Indigenous hydroponics system a boon for organic farming
July 25 2017 10:15 PM
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Agrico managing director Nasser Ahmed al-Khalaf at his organic hydroponics farm in Al Khor.
Agrico managing director Nasser Ahmed al-Khalaf at his organic hydroponics farm in Al Khor. PICTURE: Joey Aguilar

A local farm in Qatar has developed a highly sophisticated hydroponics system capable of producing various types of organic vegetables and fruits in a bid to help the country achieve food security, it is learnt.

Speaking to Gulf Times, Agrico managing director Nasser Ahmed al-Khalaf said they made a lot of modifications in hydroponics farming to produce an all-organic fresh produce to meet the growing demand in Qatar.
Agrico, a private local Qatari agricultural development company established in 2011 with the aim of helping Qatar achieve food security, operates a 120,000sqm (12 hectare) organic farm in Al Khor. Its first production was in May 2012.
“The Asians, European or Western people have not developed a system that would be suitable for this area, especially for Qatar,” he stressed. “What we did is to develop our own system which is suitable for our environment.”




Organic eggplants at the 120,000sqm hydroponics farm in Al Khor

The local farm owner noted that vegetable-exporting countries in Asia, Europe, and America have the technology and knowhow in their region but inapplicable in the Gulf.
Al-Khalaf explained that regions with winter seasons such as Europe, especially those in the northern part, only have heating systems.
But in Qatar, he said they developed a cooling system that can reduce the temperature inside the greenhouse down to 16 degrees, depending on the variety of vegetables and fruits.
Some varieties need 16, 18 or 20 degrees, during a certain time of the day, for the plant to give the right texture, size, and taste, among others.
“Our vegetables they can last for a month on shelf without changing,” he said, adding that they can produce an average of 6 tonnes daily during the summer, which is 30% less compared to their production in the winter. The farm plans to produce more in the near future.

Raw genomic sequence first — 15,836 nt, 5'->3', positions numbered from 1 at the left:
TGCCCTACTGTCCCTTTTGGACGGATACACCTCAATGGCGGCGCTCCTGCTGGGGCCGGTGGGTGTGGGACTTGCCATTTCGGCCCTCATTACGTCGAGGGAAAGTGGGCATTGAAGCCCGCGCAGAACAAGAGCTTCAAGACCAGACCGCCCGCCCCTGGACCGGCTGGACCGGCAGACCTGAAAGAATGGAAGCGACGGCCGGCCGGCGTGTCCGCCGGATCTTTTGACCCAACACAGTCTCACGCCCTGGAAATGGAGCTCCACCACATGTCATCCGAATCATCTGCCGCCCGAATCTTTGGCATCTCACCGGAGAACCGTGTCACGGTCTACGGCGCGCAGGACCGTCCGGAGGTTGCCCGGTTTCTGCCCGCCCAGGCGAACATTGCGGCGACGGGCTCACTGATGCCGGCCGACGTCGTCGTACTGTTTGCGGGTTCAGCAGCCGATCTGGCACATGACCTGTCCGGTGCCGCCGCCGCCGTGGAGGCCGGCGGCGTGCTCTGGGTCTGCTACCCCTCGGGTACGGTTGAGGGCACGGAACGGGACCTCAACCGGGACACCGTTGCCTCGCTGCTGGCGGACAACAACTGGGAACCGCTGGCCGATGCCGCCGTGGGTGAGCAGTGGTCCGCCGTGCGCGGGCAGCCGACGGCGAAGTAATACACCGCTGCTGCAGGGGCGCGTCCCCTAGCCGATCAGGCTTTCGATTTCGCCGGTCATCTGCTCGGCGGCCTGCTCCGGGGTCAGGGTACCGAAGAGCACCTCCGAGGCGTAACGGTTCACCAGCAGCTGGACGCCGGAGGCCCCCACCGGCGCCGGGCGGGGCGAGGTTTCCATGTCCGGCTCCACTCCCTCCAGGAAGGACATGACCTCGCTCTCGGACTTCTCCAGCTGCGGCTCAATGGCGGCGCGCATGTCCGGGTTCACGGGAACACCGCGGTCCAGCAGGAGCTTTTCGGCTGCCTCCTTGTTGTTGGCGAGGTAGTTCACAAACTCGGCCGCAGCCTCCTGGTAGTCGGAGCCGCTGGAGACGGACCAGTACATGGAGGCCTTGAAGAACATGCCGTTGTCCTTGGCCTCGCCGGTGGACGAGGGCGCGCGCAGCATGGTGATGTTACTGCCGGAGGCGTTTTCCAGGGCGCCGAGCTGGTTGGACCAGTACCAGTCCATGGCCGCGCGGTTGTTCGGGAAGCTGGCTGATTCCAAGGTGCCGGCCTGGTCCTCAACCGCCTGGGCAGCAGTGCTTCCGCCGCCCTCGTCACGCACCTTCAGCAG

With this technology, he said Qatar has become one of the largest producers of organic vegetables in the world using what he described as a very promising and one-of-its-kind hydroponics technology.



Agrico Organic Farm in Al Khor produces 14 types of tomatoes.

“As long as you are providing the right temperature, right humidity, right amount of light (sun radiation), right fertiliser, and right amount of water, then you can grow anything,” al-Khalaf added. “I guarantee that all types of vegetables can be grown, I have tried this myself and we have been successful on this.”
Agrico has started growing five types of fruits, including papaya and lemon (experimental stage). It expects the plants to bear fruits in a year or two.
As Agrico products continue to supply more than 150 supermarkets and small outlets in Qatar, he said “there will be a lot of surprises soon.”
“We are going to produce root crops, fresh leaf and herbs such as coriander, parsley, green onion, basil, and mint, among others,” he said, adding that producing iceberg lettuce and other types, carrots, potatoes, and white onion, in the next few months.
While Qatar currently imports various types of fresh vegetable and fruits from European, Asian, and American countries, he expressed confidence that the country will soon achieve self-sufficiency.
He noted that even before the economic blockade imposed by the Saudi-led group on June 5, Qatar already has plans to import fresh produce in the future.

System suitable for livestock, poultry, fish farming

Apart from vegetables and fruits, local farm owner Nasser Ahmed al-Khalaf said the cooling system they developed is also suitable for livestock, poultry and fish farming.
“It is an integrated system, we take advantage of the vegetable greenhouses and in between we cool an empty wasted area using the cold air that comes out from the greenhouse,” he added.
Al-Khalaf explained that they harness this cold air, which comes out of the greenhouse, for testing an area of his farm for growing fruits. This can bring down the temperature from 45 degrees, for example, to 27 degrees in an open field.
The system, from temperature, humidity to sun radiation and water irrigation, has to be monitored round-the-clock seven days a week, according to the farm owner.
“Even if I am abroad I get a warning from my mobile phone if any abnormality happens,” he noted.



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